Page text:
North Korea has launched yet another Ballistic Missile that appears to have landed in Japan's exclusive economic zone. The missile is believed to have been fired at 11.42 PM local time and to have flown for about 45 minutes. This latest launch comes just days after the U.S Senate voted to renew sanctions on North Korea, Russia, and Iran. This act of defiance by Pyongyang shows, yet again, that they do not feel threatened by sanctions from the West.

The timing of the launch

North Korea is known to choose the dates of its weapons tests very carefully.

Their last test, an ICBM launch, was conducted on July 4, United States Independence Day. Kim Jong-un, called the ICBM test a "package of gifts" for the U.S. This latest missile launch also comes at an interesting time for two reasons. First, the U.S. Senate has just passed a bill that would increase sanctions on North Korea. The bill was initially only supposed to target Iran and Russia but Democrat and Republican lawmakers decided to revise the bill to include North Korea. By doing this, they hoped the sanctions would hurt Pyongyang's capabilities to continue their nuclear weapons ambitions. Pyongyang's decision to launch a ballistic missile anyway, despite this recent bill that would impose sanctions on them, shows their disregard towards such policies and their relentless will to pursue and expand their weapons programs.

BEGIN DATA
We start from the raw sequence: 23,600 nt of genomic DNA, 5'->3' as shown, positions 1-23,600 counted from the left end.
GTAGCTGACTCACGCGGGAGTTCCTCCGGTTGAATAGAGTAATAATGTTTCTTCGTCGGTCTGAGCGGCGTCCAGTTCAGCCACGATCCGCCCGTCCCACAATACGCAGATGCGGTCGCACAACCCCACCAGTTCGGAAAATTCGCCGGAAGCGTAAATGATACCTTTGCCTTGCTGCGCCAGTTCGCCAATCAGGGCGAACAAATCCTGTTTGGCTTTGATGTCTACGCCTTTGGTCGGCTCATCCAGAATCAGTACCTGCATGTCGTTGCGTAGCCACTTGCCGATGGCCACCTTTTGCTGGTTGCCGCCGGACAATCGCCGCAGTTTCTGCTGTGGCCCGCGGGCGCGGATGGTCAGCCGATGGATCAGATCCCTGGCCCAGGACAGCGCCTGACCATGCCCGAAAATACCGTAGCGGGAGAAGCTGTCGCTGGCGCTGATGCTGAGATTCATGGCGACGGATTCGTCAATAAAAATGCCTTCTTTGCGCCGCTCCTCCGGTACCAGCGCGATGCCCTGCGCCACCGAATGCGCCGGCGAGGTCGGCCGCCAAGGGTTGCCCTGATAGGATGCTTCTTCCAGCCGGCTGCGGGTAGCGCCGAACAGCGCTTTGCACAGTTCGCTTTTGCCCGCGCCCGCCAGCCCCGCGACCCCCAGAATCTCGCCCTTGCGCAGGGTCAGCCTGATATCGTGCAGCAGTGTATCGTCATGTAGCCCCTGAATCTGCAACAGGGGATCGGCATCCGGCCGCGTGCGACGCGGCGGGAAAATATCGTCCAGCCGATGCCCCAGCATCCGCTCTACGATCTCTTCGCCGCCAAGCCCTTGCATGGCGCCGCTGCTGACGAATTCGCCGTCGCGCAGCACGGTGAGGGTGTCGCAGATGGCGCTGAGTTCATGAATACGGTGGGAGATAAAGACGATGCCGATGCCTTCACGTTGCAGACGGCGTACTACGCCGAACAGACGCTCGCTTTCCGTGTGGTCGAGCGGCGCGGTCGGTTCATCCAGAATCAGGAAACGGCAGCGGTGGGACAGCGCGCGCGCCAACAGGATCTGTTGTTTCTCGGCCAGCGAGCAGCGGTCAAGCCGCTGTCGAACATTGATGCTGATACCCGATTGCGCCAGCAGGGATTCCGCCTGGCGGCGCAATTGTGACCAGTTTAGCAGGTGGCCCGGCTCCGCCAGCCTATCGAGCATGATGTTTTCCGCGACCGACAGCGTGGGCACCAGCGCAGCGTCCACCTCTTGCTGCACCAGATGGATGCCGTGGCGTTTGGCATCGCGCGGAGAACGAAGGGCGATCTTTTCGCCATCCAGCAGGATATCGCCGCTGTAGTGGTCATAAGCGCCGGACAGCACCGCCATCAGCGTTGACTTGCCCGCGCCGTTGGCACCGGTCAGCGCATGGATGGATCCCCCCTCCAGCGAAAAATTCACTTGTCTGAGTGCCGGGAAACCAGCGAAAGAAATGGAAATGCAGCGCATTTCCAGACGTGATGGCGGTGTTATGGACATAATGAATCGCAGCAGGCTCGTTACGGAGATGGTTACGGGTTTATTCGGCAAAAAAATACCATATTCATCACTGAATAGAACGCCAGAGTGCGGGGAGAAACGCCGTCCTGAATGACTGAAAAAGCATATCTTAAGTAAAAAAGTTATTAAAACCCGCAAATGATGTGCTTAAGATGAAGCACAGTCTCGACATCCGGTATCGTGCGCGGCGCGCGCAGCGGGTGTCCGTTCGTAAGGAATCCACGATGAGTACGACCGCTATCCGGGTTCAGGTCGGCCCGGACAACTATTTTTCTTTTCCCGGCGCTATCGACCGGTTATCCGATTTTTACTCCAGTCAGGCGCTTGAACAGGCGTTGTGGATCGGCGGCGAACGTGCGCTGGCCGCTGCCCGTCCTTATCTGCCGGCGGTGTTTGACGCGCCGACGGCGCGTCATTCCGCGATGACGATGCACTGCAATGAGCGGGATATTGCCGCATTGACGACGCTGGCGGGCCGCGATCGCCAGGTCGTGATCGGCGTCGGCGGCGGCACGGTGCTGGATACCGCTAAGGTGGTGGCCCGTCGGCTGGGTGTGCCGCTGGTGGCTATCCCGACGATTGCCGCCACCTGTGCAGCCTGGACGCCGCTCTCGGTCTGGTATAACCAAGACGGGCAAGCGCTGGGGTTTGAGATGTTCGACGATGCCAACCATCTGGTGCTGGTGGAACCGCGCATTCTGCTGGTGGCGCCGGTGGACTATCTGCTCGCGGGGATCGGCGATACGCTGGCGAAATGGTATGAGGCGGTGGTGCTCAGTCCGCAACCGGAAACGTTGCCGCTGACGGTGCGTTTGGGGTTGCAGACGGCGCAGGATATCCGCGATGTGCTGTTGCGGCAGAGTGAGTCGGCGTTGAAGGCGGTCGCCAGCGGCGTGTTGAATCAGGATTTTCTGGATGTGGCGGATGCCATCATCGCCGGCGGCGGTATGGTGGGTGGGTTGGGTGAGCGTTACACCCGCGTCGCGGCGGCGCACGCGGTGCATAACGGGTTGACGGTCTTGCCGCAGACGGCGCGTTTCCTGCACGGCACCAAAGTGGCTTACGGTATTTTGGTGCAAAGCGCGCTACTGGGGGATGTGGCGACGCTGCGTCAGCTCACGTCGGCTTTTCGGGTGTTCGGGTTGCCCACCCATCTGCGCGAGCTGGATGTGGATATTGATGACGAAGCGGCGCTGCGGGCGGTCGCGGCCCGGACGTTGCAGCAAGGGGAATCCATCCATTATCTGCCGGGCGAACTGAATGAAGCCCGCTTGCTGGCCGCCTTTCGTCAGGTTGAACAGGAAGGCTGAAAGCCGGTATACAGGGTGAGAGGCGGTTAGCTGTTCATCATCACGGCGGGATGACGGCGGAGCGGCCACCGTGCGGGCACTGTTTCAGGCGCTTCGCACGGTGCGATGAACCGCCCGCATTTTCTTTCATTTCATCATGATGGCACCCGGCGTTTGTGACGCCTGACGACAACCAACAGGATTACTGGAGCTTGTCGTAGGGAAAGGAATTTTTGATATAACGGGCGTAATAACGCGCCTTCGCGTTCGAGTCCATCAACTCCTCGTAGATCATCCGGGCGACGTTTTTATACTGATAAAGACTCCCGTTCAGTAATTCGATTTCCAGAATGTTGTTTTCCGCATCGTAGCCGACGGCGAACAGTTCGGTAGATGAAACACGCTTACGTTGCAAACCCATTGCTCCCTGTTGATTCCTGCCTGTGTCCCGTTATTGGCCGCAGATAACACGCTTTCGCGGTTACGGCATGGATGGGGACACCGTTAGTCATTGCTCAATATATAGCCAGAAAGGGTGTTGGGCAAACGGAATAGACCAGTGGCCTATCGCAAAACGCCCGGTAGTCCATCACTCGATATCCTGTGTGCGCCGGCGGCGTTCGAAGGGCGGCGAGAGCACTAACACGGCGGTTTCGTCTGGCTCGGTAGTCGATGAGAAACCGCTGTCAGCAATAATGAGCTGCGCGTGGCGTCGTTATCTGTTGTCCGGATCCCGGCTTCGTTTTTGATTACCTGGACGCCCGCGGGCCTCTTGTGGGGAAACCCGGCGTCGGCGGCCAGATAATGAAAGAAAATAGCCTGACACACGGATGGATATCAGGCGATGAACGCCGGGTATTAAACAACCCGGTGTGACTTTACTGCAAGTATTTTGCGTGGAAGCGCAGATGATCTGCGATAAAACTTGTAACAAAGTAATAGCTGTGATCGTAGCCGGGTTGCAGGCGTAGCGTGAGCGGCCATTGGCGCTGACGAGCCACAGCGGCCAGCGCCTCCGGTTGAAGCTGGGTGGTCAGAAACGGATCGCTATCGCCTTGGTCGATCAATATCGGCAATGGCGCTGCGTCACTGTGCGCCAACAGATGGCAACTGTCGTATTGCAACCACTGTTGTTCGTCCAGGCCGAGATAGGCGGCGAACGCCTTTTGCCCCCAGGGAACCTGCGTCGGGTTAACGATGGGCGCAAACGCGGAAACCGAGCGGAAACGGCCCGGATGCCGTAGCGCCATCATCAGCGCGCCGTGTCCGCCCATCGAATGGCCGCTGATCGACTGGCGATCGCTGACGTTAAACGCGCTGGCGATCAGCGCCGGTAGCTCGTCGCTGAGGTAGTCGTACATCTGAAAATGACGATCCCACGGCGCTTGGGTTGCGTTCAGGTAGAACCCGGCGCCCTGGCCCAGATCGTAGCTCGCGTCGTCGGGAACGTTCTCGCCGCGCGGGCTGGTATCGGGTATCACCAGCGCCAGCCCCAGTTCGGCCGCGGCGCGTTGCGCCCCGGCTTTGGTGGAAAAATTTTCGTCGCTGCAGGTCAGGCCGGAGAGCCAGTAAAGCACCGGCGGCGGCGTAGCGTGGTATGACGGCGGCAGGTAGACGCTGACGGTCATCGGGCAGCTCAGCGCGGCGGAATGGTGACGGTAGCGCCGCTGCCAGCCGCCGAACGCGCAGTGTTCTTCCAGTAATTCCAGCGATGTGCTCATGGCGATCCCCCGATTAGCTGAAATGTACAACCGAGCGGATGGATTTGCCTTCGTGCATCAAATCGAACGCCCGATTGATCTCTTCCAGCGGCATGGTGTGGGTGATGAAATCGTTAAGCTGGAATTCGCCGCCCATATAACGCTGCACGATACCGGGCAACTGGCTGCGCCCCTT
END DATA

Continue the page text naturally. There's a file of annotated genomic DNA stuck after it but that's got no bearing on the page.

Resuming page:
The second reason why we should pay attention to the date of the launch is that it comes just one day after the 64th anniversary of the armistice that ended the Korean War. In South Korea, the day is remembered as one that brought peace after a brutal war, but in North Korea, they celebrate this day as their "Victory Day". They see this date as the day they were able to take back control of their country from the "U.S imperialists" and they celebrate it to commemorate the Kim family's rise to power.

U.S. officials had expressed their fears about the possibility that Pyongyang might choose to launch another missile on this particular date. Both U.S. and South Korean intelligence officials said that transporter vehicles carrying launching equipment had been seen on the move in North Korea, which suggested that they were preparing to launch another missile.

A defiant North Korea

It is no secret that the threat that the North Korean issue is on top of agendas of government leaders around the world. The international community faces an uphill battle with Pyongyang as nothing seems to be threatening Kim Jong-un enough for him to decide to halt all weapons development programs. Sanctions have not worked and the North has yet to show any interest in dialogue with South Korea. The pressure is now mostly on the United States, South Korea, and China to develop a plan that will successfully deter North Korea from conducting any more ballistic missile launches and from seeking to gain nuclear capabilities.